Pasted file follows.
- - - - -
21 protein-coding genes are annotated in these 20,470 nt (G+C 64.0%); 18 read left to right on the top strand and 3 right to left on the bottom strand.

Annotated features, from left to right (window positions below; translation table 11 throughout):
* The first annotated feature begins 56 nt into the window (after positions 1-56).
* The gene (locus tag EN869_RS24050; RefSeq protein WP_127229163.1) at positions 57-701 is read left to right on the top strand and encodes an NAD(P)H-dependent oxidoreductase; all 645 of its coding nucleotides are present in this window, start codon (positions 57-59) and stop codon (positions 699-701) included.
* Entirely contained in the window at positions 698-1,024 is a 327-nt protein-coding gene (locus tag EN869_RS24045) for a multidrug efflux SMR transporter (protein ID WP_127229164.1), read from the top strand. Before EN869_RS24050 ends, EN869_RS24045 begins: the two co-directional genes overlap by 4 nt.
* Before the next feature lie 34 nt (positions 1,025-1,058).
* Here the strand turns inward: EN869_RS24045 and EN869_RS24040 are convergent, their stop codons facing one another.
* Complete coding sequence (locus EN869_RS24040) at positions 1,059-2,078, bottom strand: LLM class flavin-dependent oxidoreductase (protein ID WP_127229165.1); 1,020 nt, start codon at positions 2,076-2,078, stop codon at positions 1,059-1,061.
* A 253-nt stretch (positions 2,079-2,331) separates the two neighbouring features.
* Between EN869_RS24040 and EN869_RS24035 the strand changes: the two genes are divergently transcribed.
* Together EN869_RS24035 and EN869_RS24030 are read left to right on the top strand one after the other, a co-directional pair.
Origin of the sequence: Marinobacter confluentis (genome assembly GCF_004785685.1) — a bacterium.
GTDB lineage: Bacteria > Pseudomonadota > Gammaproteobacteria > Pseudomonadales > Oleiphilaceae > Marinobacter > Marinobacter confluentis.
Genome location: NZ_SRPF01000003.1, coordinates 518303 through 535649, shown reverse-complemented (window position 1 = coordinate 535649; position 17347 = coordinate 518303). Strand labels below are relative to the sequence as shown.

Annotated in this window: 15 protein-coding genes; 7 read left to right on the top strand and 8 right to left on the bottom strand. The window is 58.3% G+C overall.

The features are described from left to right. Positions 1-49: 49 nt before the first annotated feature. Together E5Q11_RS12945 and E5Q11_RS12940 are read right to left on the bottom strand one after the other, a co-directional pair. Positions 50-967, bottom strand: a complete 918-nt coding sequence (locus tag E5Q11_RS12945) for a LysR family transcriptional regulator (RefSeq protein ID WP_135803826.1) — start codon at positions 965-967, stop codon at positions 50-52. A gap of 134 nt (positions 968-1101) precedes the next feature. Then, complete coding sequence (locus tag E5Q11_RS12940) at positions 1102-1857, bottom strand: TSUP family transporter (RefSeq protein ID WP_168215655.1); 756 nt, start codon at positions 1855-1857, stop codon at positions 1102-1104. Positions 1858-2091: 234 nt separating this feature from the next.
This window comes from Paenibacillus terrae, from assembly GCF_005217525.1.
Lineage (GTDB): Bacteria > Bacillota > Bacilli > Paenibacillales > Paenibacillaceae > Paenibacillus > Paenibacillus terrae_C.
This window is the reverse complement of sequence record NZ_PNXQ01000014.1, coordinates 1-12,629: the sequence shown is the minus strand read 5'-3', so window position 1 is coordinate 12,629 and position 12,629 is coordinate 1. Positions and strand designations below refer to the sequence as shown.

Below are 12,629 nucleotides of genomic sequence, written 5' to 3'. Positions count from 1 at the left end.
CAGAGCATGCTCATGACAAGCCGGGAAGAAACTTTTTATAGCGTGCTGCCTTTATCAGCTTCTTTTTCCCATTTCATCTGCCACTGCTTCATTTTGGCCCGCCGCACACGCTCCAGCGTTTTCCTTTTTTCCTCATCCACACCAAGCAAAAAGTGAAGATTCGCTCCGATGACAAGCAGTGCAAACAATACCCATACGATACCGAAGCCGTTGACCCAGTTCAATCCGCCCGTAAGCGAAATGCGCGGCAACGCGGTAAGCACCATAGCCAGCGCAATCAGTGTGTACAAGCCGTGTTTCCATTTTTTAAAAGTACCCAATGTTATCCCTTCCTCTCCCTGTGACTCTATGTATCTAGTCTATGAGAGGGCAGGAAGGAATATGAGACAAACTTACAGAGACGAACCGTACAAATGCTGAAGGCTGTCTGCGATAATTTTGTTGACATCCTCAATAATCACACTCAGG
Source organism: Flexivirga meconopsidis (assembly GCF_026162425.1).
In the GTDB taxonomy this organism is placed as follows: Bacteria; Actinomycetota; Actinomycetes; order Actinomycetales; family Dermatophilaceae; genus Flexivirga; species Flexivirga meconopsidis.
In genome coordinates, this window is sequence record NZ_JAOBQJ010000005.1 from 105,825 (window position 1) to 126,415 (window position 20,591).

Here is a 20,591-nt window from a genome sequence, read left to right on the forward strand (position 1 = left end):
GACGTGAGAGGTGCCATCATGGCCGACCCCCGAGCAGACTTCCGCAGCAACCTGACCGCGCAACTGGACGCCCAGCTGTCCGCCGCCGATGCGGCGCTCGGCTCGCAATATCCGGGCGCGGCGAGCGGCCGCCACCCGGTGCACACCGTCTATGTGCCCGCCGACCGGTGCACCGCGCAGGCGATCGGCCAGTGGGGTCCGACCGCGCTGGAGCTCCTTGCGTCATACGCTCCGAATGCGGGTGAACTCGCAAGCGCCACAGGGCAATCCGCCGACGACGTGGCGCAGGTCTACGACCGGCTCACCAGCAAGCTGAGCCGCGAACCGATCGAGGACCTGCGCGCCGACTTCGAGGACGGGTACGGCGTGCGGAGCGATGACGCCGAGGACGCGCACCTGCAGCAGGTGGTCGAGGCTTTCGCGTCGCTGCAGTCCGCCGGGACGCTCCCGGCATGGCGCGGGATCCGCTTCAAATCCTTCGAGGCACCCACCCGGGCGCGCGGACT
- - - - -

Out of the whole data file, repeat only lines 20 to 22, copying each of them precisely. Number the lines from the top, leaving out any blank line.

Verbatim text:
Below are 12,629 nucleotides of genomic sequence, written 5' to 3'. Positions count from 1 at the left end.
CAGAGCATGCTCATGACAAGCCGGGAAGAAACTTTTTATAGCGTGCTGCCTTTATCAGCTTCTTTTTCCCATTTCATCTGCCACTGCTTCATTTTGGCCCGCCGCACACGCTCCAGCGTTTTCCTTTTTTCCTCATCCACACCAAGCAAAAAGTGAAGATTCGCTCCGATGACAAGCAGTGCAAACAATACCCATACGATACCGAAGCCGTTGACCCAGTTCAATCCGCCCGTAAGCGAAATGCGCGGCAACGCGGTAAGCACCATAGCCAGCGCAATCAGTGTGTACAAGCCGTGTTTCCATTTTTTAAAAGTACCCAATGTTATCCCTTCCTCTCCCTGTGACTCTATGTATCTAGTCTATGAGAGGGCAGGAAGGAATATGAGACAAACTTACAGAGACGAACCGTACAAATGCTGAAGGCTGTCTGCGATAATTTTGTTGACATCCTCAATAATCACACTCAGG
Source organism: Flexivirga meconopsidis (assembly GCF_026162425.1).